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Biol Psychiatry. 2004 Jun 1;55(11):1103-9.

Fluoxetine administration potentiates the effect of olanzapine on locus coeruleus neuronal activity.

Author information

1
Lilly Research Laboratories, Eli Lilly and Company, Indianapolis, Indiana 46285, USA.

Abstract

BACKGROUND:

As many as 30% of individuals diagnosed with depression are nonresponsive to traditional antidepressant medication. Augmentation and combination strategies have emerged in an attempt to address this issue. Atypical antipsychotics (e.g., olanzapine), when added to a selective serotonin reuptake inhibitor (e.g., fluoxetine) have shown great promise in the treatment of these treatment-resistant patients. As of yet, the precise neural mechanisms responsible for the beneficial clinical effect of these combinations are not completely understood.

METHODS:

Separate groups of rats received either saline or fluoxetine (10 mg/kg/day) for 24 hours or 3 weeks via subcutaneously implanted osmotic pumps. The effects of either intravenous saline or olanzapine (.3, 1.0, or 3.0 mg/kg) on locus coeruleus (LC) neuronal activity were then assessed via extracellular single-unit recordings.

RESULTS:

Acute administration of olanzapine produced a significant elevation of the firing rate and burst firing of LC cells, and chronic, but not acute, administration of fluoxetine decreased baseline and burst firing of LC cells; however, when given in combination, an interaction of fluoxetine and olanzapine was observed, with olanzapine causing a significantly greater increase in LC firing rate and burst firing after acute and chronic administration of fluoxetine.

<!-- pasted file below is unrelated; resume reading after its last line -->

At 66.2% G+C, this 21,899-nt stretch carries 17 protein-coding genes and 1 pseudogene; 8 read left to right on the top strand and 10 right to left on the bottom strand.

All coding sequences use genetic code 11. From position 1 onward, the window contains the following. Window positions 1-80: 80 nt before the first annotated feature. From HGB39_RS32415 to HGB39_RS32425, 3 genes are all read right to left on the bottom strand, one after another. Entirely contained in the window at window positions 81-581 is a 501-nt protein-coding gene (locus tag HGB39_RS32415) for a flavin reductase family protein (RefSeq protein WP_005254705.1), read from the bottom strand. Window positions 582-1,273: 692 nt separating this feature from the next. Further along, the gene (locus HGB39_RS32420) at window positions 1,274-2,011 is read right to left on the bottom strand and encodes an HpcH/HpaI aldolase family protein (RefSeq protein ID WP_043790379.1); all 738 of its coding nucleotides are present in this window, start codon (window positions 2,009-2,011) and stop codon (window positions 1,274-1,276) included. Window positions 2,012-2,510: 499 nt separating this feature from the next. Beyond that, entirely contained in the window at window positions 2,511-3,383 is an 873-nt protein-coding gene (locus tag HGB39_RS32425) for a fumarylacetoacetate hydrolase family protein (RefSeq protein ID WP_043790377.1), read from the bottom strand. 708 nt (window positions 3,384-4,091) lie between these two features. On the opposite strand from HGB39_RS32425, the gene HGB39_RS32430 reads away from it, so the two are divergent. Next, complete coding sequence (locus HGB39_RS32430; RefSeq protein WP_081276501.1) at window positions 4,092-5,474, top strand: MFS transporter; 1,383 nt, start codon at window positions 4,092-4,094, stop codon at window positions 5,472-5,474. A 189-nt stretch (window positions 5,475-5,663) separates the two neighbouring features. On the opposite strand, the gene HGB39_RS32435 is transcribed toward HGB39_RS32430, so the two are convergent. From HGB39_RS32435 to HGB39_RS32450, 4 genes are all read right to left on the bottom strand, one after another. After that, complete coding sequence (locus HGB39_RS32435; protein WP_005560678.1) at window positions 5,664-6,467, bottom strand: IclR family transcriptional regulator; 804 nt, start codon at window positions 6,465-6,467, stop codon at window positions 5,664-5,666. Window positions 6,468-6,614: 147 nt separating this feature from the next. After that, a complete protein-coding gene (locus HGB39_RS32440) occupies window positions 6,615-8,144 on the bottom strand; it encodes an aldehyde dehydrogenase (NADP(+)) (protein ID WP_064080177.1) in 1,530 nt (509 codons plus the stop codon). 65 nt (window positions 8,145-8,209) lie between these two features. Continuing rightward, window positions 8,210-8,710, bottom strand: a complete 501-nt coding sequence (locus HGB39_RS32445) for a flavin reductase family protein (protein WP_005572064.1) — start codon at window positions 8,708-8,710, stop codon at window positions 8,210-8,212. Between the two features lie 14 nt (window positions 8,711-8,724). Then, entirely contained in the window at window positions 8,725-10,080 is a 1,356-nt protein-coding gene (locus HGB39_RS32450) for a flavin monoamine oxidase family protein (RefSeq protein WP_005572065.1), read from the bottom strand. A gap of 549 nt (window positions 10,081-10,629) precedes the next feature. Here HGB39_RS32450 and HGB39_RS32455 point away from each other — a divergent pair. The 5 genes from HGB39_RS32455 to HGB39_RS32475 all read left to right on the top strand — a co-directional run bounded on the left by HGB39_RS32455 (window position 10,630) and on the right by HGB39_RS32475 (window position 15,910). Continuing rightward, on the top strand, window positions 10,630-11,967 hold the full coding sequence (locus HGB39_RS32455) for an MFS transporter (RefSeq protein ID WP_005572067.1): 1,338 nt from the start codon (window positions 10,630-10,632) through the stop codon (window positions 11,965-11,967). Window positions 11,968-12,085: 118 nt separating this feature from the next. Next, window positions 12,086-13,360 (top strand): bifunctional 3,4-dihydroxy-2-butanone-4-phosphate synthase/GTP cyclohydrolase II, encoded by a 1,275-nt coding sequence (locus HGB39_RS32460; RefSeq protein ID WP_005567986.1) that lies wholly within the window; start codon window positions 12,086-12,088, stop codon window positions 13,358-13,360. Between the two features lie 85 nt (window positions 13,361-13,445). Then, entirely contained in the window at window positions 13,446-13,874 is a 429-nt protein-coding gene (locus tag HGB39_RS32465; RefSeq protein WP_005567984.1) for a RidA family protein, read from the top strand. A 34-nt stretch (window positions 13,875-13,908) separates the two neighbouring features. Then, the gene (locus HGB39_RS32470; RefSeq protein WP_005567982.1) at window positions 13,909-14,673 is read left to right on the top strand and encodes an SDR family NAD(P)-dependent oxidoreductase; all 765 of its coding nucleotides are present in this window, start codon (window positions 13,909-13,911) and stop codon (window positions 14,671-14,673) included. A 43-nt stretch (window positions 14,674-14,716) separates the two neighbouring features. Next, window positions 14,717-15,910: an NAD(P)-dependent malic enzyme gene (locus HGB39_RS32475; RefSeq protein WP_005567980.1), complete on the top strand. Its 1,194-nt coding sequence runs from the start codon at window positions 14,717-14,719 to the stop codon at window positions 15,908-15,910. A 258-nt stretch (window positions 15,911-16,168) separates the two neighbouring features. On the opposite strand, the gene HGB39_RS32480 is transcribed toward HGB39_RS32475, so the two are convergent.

CONCLUSIONS:

These results provide a potential neural mechanism for the beneficial clinical effects of the olanzapine/fluoxetine combination. The increase in baseline and burst firing of LC neurons in the groups receiving both fluoxetine and olanzapine would result in enhanced norepinephrine release in projection areas (e.g., prefrontal cortex), which could lead to a reduction in depressive symptoms.

PMID:
15158430
DOI:
10.1016/j.biopsych.2004.02.012
[Indexed for MEDLINE]

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